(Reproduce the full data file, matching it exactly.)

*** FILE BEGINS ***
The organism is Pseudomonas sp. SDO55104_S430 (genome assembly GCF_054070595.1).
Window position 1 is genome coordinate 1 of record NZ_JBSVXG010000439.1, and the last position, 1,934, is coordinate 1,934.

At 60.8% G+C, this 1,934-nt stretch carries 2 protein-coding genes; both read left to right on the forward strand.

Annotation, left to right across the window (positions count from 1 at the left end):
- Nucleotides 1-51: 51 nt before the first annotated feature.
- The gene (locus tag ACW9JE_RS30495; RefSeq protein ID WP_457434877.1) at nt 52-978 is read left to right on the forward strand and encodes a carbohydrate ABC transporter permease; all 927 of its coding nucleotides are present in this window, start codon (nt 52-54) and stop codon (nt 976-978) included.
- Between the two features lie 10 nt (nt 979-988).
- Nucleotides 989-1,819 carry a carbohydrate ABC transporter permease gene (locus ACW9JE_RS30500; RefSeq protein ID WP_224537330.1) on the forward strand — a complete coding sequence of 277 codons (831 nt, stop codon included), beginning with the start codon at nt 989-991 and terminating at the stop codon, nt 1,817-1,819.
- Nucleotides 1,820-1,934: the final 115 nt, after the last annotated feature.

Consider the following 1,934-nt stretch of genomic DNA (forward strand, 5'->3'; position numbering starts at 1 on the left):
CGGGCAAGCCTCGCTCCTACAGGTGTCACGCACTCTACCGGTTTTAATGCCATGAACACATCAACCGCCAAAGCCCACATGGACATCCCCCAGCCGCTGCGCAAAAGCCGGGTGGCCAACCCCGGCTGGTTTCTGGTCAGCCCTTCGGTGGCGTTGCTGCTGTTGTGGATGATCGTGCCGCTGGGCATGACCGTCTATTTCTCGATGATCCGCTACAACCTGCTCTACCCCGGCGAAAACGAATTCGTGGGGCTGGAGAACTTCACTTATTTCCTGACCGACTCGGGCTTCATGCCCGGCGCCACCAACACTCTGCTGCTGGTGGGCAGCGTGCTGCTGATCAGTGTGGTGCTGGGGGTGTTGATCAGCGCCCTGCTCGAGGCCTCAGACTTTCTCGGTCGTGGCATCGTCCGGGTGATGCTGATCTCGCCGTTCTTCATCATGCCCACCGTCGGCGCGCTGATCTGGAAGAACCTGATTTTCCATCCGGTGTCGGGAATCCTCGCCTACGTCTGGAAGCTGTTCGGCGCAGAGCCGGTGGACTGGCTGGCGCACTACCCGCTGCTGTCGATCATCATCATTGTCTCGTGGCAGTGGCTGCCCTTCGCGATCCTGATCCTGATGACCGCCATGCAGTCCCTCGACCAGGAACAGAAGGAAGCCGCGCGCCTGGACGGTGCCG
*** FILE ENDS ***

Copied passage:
The organism is Pseudomonas sp. SDO55104_S430 (genome assembly GCF_054070595.1).
Window position 1 is genome coordinate 1 of record NZ_JBSVXG010000439.1, and the last position, 1,934, is coordinate 1,934.

At 60.8% G+C, this 1,934-nt stretch carries 2 protein-coding genes; both read left to right on the forward strand.

Annotation, left to right across the window (positions count from 1 at the left end):
- Nucleotides 1-51: 51 nt before the first annotated feature.
- The gene (locus tag ACW9JE_RS30495; RefSeq protein ID WP_457434877.1) at nt 52-978 is read left to right on the forward strand and encodes a carbohydrate ABC transporter permease; all 927 of its coding nucleotides are present in this window, start codon (nt 52-54) and stop codon (nt 976-978) included.
- Between the two features lie 10 nt (nt 979-988).
- Nucleotides 989-1,819 carry a carbohydrate ABC transporter permease gene (locus ACW9JE_RS30500; RefSeq protein ID WP_224537330.1) on the forward strand — a complete coding sequence of 277 codons (831 nt, stop codon included), beginning with the start codon at nt 989-991 and terminating at the stop codon, nt 1,817-1,819.
- Nucleotides 1,820-1,934: the final 115 nt, after the last annotated feature.

Consider the following 1,934-nt stretch of genomic DNA (forward strand, 5'->3'; position numbering starts at 1 on the left):
CGGGCAAGCCTCGCTCCTACAGGTGTCACGCACTCTACCGGTTTTAATGCCATGAACACATCAACCGCCAAAGCCCACATGGACATCCCCCAGCCGCTGCGCAAAAGCCGGGTGGCCAACCCCGGCTGGTTTCTGGTCAGCCCTTCGGTGGCGTTGCTGCTGTTGTGGATGATCGTGCCGCTGGGCATGACCGTCTATTTCTCGATGATCCGCTACAACCTGCTCTACCCCGGCGAAAACGAATTCGTGGGGCTGGAGAACTTCACTTATTTCCTGACCGACTCGGGCTTCATGCCCGGCGCCACCAACACTCTGCTGCTGGTGGGCAGCGTGCTGCTGATCAGTGTGGTGCTGGGGGTGTTGATCAGCGCCCTGCTCGAGGCCTCAGACTTTCTCGGTCGTGGCATCGTCCGGGTGATGCTGATCTCGCCGTTCTTCATCATGCCCACCGTCGGCGCGCTGATCTGGAAGAACCTGATTTTCCATCCGGTGTCGGGAATCCTCGCCTACGTCTGGAAGCTGTTCGGCGCAGAGCCGGTGGACTGGCTGGCGCACTACCCGCTGCTGTCGATCATCATCATTGTCTCGTGGCAGTGGCTGCCCTTCGCGATCCTGATCCTGATGACCGCCATGCAGTCCCTCGACCAGGAACAGAAGGAAGCCGCGCGCCTGGACGGTGCCG